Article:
What's the matter with kids today, with their vaping and their Buku and their twerking and their bubble tea and their naked bike rides?
Advocate columnist Dan Fagan caught wind of Saturday's World Naked Bike Ride in New Orleans, and he was not happy about it, not one little bit:
Something happened this past weekend in New Orleans that reminded me of how different it must be for parents raising kids today than it was in the 1970s. The World Naked Bike Ride 2018 proudly displayed 300 bicyclists riding the streets of New Orleans — some scantily clad, others completely naked, leaving nothing for the imagination.
To which I say: Good. If it takes a few hundred bare butts and boobs on wheels to slow the once-bohemian Faubourg Marigny and Bywater from further turning into bland upscale oatmeal incredibly expensive real estate, bring on the nekkid bicyclists — and the marching bands and the drag queens and the bears in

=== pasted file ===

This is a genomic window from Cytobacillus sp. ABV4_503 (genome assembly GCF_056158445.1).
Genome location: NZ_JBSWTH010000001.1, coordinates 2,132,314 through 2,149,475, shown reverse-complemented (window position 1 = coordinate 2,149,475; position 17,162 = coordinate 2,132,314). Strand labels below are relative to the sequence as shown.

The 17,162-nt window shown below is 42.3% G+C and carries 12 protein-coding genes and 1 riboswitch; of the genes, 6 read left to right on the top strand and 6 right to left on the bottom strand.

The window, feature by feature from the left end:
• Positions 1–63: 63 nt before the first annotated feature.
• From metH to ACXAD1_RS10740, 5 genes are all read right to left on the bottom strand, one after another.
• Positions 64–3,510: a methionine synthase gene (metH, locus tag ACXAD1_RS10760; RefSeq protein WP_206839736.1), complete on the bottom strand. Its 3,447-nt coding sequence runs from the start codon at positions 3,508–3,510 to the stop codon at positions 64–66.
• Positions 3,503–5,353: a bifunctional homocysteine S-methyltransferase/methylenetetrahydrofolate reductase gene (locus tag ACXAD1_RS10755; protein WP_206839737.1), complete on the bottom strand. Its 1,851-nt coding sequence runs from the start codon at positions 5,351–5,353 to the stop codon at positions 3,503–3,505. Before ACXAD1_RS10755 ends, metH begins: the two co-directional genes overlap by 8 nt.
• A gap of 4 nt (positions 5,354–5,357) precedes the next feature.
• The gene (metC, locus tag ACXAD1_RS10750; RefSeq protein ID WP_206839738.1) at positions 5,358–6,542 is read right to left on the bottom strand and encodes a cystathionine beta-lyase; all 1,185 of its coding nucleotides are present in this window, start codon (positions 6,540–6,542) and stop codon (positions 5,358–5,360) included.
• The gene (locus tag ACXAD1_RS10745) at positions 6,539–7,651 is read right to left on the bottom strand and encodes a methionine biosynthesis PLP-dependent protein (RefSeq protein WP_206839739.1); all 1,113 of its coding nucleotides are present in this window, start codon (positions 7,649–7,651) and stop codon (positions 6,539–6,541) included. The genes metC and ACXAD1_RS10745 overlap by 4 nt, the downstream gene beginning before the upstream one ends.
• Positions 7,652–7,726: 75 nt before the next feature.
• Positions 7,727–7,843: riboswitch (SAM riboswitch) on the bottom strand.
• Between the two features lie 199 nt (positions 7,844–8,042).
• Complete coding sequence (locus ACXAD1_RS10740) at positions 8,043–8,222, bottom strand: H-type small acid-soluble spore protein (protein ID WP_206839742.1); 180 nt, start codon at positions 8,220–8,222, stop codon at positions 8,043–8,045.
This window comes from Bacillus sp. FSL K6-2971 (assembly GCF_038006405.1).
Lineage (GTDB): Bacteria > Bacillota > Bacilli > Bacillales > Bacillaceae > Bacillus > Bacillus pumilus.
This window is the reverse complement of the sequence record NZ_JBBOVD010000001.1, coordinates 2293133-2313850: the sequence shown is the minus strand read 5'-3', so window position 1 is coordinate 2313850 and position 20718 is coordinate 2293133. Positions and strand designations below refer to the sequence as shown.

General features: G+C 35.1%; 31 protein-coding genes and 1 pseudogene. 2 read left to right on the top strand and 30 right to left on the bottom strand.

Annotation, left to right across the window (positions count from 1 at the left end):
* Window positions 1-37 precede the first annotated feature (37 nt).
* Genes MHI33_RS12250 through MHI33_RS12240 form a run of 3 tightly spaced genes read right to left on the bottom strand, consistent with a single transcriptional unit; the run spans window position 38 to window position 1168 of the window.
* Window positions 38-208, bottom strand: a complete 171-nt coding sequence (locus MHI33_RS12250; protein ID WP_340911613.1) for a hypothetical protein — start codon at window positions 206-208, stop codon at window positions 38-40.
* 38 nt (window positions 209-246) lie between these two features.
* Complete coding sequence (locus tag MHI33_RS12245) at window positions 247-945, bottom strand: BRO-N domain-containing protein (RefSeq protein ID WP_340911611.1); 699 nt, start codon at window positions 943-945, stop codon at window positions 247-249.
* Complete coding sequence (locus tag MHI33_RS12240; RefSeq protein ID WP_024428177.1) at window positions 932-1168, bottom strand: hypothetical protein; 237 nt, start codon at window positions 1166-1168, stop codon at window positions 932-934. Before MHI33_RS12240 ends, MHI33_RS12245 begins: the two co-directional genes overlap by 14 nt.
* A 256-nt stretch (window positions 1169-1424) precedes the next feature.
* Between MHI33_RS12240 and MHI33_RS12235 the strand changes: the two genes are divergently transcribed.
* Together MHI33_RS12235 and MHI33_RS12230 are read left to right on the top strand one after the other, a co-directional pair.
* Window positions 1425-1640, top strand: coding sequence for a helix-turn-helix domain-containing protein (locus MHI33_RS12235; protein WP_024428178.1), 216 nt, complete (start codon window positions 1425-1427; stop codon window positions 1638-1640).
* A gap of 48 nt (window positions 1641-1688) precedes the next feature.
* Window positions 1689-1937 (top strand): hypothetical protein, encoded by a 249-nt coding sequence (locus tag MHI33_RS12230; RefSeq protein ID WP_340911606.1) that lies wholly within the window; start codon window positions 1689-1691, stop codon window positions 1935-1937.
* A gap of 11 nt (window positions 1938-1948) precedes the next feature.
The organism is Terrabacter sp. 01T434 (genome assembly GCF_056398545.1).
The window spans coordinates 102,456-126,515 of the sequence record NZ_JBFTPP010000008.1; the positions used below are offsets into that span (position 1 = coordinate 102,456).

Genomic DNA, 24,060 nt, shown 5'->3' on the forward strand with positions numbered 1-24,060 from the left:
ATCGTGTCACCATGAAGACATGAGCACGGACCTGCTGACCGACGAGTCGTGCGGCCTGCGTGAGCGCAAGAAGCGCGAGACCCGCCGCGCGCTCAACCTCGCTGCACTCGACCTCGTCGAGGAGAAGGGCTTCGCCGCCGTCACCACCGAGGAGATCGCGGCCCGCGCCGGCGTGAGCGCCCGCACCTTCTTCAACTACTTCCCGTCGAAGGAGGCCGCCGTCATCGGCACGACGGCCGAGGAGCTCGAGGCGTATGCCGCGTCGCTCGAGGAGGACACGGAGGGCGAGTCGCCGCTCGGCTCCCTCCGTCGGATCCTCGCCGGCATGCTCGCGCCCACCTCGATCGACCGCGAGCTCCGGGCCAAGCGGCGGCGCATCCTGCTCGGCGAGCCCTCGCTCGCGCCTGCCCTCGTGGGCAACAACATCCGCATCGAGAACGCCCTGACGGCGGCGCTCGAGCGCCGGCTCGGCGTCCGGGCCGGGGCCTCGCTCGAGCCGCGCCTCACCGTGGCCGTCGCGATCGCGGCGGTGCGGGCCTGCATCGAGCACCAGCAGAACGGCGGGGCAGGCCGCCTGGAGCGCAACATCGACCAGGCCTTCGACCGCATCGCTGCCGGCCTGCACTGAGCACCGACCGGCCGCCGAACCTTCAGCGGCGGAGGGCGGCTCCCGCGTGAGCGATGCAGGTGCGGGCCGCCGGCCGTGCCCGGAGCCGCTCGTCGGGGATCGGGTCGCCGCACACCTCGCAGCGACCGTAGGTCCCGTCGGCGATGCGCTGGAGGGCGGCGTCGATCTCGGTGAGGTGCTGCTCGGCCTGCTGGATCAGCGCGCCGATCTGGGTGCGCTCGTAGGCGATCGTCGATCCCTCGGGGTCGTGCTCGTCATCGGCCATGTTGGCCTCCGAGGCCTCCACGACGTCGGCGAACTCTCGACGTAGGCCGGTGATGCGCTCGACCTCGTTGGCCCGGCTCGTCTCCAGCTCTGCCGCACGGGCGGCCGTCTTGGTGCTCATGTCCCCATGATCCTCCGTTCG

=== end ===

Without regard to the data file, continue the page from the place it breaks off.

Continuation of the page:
assless chaps [ed. note: all chaps are assless] crossing the street from the Phoenix to Mag's 940.
[jump] "As a general rule, children, and protecting their innocence, has become less a priority than it once was," Fagan complains. "We used to be a child-centric society. Not so much anymore."
I'd argue that we've never been a child-centric society — just look at the state of public schools in Louisiana and around the country, as well as the priorities of our current state legislature — but there's also a difference in looking out for the welfare of children and thinking we have to mold the world around them and their perceptions. The Marigny is not Chuck E. Cheese. It never has been. No one is urging Mandeville to become the Marigny — so why should the Marigny become more like Mandeville?
Judging from the Facebook comments on Fagan's article, a lot of people don't want to see naked bike riders. Fine. Rest easy. It's not like they're everywhere — just in a tiny portion of one Louisiana city, once a year. In the rest of the year, and in the rest of the state, you're unlikely to see any more than a Spandex bulge here and there. So for two or three hours once a year, in one specific neighborhood known for its freewheeling nature, you might encounter a boobie. Or a butt. And you are free to turn around and walk in the other direction.
"'Mommy, why are all these people not wearing clothes?' is not a question most parents want to hear," Fagan says.
Fair enough, but I'd rather field that one than "Daddy, what does 'grab them by the pussy' mean?"